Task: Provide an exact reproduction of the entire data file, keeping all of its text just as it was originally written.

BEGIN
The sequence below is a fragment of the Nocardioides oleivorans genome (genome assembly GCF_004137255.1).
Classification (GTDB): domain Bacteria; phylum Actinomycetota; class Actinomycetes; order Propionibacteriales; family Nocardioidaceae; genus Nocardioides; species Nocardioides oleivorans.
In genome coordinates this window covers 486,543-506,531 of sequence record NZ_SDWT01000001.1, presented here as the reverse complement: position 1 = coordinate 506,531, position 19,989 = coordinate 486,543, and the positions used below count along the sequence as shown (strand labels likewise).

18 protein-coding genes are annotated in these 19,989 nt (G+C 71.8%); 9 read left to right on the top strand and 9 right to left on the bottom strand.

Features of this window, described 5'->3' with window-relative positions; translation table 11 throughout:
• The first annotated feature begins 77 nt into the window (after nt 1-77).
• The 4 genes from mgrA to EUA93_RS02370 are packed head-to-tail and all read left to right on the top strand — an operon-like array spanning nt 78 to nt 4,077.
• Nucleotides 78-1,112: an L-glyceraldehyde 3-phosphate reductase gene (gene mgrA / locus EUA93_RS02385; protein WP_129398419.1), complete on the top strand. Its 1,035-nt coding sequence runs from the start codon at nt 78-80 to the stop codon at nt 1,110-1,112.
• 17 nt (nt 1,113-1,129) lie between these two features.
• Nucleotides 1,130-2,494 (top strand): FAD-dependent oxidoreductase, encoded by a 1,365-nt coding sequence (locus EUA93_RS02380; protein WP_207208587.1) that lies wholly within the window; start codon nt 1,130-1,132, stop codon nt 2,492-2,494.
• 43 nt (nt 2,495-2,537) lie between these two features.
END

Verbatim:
The sequence below is a fragment of the Nocardioides oleivorans genome (genome assembly GCF_004137255.1).
Classification (GTDB): domain Bacteria; phylum Actinomycetota; class Actinomycetes; order Propionibacteriales; family Nocardioidaceae; genus Nocardioides; species Nocardioides oleivorans.
In genome coordinates this window covers 486,543-506,531 of sequence record NZ_SDWT01000001.1, presented here as the reverse complement: position 1 = coordinate 506,531, position 19,989 = coordinate 486,543, and the positions used below count along the sequence as shown (strand labels likewise).

18 protein-coding genes are annotated in these 19,989 nt (G+C 71.8%); 9 read left to right on the top strand and 9 right to left on the bottom strand.

Features of this window, described 5'->3' with window-relative positions; translation table 11 throughout:
• The first annotated feature begins 77 nt into the window (after nt 1-77).
• The 4 genes from mgrA to EUA93_RS02370 are packed head-to-tail and all read left to right on the top strand — an operon-like array spanning nt 78 to nt 4,077.
• Nucleotides 78-1,112: an L-glyceraldehyde 3-phosphate reductase gene (gene mgrA / locus EUA93_RS02385; protein WP_129398419.1), complete on the top strand. Its 1,035-nt coding sequence runs from the start codon at nt 78-80 to the stop codon at nt 1,110-1,112.
• 17 nt (nt 1,113-1,129) lie between these two features.
• Nucleotides 1,130-2,494 (top strand): FAD-dependent oxidoreductase, encoded by a 1,365-nt coding sequence (locus EUA93_RS02380; protein WP_207208587.1) that lies wholly within the window; start codon nt 1,130-1,132, stop codon nt 2,492-2,494.
• 43 nt (nt 2,495-2,537) lie between these two features.